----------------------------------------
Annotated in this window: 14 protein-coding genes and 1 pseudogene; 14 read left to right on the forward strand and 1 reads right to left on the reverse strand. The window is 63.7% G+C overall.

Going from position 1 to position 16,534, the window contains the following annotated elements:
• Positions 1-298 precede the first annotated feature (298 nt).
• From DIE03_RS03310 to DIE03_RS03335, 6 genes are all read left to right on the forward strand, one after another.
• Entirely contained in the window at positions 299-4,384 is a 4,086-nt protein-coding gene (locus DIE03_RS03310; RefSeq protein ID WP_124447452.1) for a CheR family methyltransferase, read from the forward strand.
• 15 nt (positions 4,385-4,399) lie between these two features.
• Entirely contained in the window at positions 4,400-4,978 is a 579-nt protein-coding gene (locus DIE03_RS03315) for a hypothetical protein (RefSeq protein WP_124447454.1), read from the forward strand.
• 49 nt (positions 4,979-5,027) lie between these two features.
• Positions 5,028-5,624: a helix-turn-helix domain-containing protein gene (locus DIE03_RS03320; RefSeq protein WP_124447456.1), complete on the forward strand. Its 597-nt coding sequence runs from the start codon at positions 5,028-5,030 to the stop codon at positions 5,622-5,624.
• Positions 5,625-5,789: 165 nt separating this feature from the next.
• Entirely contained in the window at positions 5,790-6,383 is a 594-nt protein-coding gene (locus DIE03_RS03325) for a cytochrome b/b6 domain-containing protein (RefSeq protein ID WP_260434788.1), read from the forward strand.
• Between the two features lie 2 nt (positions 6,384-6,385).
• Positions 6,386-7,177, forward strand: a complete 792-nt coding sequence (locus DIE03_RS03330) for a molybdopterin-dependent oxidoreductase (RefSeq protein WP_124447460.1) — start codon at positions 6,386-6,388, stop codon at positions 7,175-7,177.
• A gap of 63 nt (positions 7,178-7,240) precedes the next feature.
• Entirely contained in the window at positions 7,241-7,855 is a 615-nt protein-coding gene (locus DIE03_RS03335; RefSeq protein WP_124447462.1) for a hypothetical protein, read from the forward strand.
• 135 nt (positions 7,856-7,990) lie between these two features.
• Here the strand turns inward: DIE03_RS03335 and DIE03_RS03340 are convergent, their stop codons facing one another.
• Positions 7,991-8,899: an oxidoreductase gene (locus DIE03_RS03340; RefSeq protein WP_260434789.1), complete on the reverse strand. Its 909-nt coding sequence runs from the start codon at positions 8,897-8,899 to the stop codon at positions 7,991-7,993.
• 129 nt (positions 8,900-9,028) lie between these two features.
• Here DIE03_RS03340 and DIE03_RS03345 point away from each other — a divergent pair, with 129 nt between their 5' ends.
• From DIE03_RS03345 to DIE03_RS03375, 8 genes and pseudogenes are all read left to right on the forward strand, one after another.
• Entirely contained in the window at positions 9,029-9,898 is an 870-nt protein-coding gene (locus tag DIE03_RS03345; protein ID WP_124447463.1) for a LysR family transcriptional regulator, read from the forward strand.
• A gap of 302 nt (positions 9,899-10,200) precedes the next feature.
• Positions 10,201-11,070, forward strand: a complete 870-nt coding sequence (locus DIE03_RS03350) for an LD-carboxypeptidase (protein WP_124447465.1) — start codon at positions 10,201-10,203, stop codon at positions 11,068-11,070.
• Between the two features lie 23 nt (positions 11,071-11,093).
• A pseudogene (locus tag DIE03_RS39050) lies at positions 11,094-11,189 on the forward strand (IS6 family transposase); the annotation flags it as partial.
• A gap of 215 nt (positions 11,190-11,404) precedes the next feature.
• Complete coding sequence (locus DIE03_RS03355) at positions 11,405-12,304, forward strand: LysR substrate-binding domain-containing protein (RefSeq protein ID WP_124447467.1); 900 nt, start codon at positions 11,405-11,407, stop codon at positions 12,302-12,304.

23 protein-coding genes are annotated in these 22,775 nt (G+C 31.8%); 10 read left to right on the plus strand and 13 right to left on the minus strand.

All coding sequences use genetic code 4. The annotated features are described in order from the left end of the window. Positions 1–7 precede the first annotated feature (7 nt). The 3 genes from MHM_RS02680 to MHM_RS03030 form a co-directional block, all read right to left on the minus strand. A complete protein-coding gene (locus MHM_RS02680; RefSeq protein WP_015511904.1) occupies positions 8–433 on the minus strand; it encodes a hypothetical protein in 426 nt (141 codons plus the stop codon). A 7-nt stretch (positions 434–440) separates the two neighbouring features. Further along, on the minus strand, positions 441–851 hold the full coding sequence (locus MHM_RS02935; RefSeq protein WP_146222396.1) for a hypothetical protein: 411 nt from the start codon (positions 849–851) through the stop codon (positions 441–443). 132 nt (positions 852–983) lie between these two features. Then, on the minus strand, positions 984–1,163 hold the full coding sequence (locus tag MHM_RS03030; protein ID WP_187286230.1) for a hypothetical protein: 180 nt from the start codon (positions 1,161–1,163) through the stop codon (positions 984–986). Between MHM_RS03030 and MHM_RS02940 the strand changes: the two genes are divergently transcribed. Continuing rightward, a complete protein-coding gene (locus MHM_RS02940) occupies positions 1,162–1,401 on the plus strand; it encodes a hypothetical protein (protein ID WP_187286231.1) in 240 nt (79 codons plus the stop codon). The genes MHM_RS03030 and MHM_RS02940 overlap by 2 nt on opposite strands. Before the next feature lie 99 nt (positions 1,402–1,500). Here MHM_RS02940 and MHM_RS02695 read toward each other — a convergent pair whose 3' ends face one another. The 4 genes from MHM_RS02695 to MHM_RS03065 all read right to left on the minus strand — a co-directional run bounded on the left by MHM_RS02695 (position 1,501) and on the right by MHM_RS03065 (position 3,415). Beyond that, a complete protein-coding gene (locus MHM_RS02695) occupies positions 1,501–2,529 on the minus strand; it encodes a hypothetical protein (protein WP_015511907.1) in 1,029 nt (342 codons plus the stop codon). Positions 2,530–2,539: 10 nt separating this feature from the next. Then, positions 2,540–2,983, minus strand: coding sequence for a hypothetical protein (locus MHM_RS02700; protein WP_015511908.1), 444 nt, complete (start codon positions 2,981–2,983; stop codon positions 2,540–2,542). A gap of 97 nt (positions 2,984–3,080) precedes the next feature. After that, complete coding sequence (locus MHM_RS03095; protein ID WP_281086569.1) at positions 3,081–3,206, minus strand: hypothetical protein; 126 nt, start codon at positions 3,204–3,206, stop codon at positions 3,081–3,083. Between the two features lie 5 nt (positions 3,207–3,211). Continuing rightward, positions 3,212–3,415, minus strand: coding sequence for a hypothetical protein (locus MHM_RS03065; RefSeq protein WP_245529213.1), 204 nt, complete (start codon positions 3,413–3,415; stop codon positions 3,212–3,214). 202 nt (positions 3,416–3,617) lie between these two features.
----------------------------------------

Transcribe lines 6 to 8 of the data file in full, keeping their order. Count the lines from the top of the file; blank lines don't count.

• 15 nt (positions 4,385-4,399) lie between these two features.
• Entirely contained in the window at positions 4,400-4,978 is a 579-nt protein-coding gene (locus DIE03_RS03315) for a hypothetical protein (RefSeq protein WP_124447454.1), read from the forward strand.
• 49 nt (positions 4,979-5,027) lie between these two features.